Enjoying a night home alone
“So, what do you want to do?”
When my wife asked me this question, the possibilities were greatly expanded for the next few days. The boy was at camp until the weekend, and the girl had left for two weeks in China that morning. We were home alone.
The night before the boy left, he asked, “Will you miss me?”
“Yes,” I assured him. “We will miss you.”
That answer was true. I am glad he did not ask, “Are you sad that I will be gone for the week?” The answer to that would have required much more nuance.
The girl did not ask. Displaying the confidence of the teen years, she told us, “You’re going to miss me while I’m gone.”
What would we do with these few evenings home alone? There were several things I knew we would NOT do. We would not have hot dogs or chicken nuggets for supper. We would not watch anything involving super heroes or teenage romance on television. We would not talk about fashion trends or the latest add-on for an internet-based video game. We would not have to search to find the telephone or the remote controls.
“I don’t know,” I responded. “The options seem limitless.”
As I pondered the question, I gave my wife a kiss. Something was missing. There were no children screaming, “Gross, do you guys have to do that in front of us?”
I think there is something genetically instilled in children that causes the gag reflex when they see their parents showing affection to one another. Affection can lead to more children. More children means more competition for things like food and control of the television remote.
We dished up our curry, and made our way to the family room to watch whatever we wanted to watch. There was something different about the curry. It was spicier than normal. It tasted the way adults like curry to taste. No hot pepper oil was needed. We turned on a drama and watched it without anyone saying, “This is boring,” or asking, “What’s going to happen next?”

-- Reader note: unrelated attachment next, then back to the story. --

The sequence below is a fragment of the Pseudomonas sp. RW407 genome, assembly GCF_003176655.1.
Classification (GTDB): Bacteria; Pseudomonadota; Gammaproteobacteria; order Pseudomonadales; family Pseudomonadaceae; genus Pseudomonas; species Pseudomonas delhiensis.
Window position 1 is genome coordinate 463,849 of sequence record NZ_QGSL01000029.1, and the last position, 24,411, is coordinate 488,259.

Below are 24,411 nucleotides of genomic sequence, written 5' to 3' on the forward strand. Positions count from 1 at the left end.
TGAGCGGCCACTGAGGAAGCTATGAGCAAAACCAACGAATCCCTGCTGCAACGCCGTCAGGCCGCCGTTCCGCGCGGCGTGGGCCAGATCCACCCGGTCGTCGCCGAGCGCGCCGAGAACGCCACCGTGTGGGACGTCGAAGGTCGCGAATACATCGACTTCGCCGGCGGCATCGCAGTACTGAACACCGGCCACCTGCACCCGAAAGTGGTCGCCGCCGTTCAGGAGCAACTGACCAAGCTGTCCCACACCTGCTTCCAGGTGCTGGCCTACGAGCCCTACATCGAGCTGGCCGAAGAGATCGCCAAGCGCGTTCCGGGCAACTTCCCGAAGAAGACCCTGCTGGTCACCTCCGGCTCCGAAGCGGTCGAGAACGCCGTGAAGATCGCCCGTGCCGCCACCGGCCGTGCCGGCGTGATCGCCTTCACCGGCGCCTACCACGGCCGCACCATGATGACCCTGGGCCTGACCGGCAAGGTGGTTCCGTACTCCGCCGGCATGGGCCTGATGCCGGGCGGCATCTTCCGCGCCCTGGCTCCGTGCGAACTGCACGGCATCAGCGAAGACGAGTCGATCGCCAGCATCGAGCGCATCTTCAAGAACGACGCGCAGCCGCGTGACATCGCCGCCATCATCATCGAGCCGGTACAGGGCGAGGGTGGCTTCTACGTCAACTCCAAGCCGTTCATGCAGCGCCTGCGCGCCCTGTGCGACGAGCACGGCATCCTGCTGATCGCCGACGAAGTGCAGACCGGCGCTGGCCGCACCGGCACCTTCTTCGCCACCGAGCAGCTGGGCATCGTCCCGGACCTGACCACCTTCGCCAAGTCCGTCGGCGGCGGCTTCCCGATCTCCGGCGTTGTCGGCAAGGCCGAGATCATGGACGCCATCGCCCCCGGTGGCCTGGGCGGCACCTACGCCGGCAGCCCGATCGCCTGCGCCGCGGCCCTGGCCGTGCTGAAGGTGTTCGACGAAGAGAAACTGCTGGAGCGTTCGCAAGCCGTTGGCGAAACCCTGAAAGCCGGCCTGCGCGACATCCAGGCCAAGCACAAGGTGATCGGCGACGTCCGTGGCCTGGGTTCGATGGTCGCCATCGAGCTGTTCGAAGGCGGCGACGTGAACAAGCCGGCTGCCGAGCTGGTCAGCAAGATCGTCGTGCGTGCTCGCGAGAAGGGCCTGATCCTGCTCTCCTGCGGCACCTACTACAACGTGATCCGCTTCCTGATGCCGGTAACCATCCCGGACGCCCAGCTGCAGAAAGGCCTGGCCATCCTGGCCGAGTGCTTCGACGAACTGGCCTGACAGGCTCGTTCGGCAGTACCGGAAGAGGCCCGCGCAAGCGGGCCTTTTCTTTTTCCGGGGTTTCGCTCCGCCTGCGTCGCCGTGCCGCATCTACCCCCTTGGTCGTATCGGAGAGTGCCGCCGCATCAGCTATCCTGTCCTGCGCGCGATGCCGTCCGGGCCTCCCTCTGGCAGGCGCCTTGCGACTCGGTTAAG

We did comment that we missed the children a couple times. When the cat came in to remind us that, having not been fed since morning, he was near starvation, we noted that we missed having a child to feed the cat. When we were finished eating, and surveyed the dishes, I asked, “Where is the staff?”
The truth is I do miss the children when they are gone, not just because we can get them to feed the cat or clean the kitchen, but because I genuinely enjoy them. It is also true that I enjoy being home alone with my wife. I enjoy having conversations that are not interrupted by, “So what are you guys talking about?” I enjoy the opportunity to focus my attention on the one I chose to be with as long as we both shall live.
I have been a priest for 16 years. I spent the first four years in Minnesota and Wisconsin, six years on the Eastern Shore of Virginia, before becoming the pastor at Advent Episcopal Church in Westlake in 2010. If anyone would find it interesting I have a son and daughter, which I refer to as a matched set, a wife, a dog, and a cat.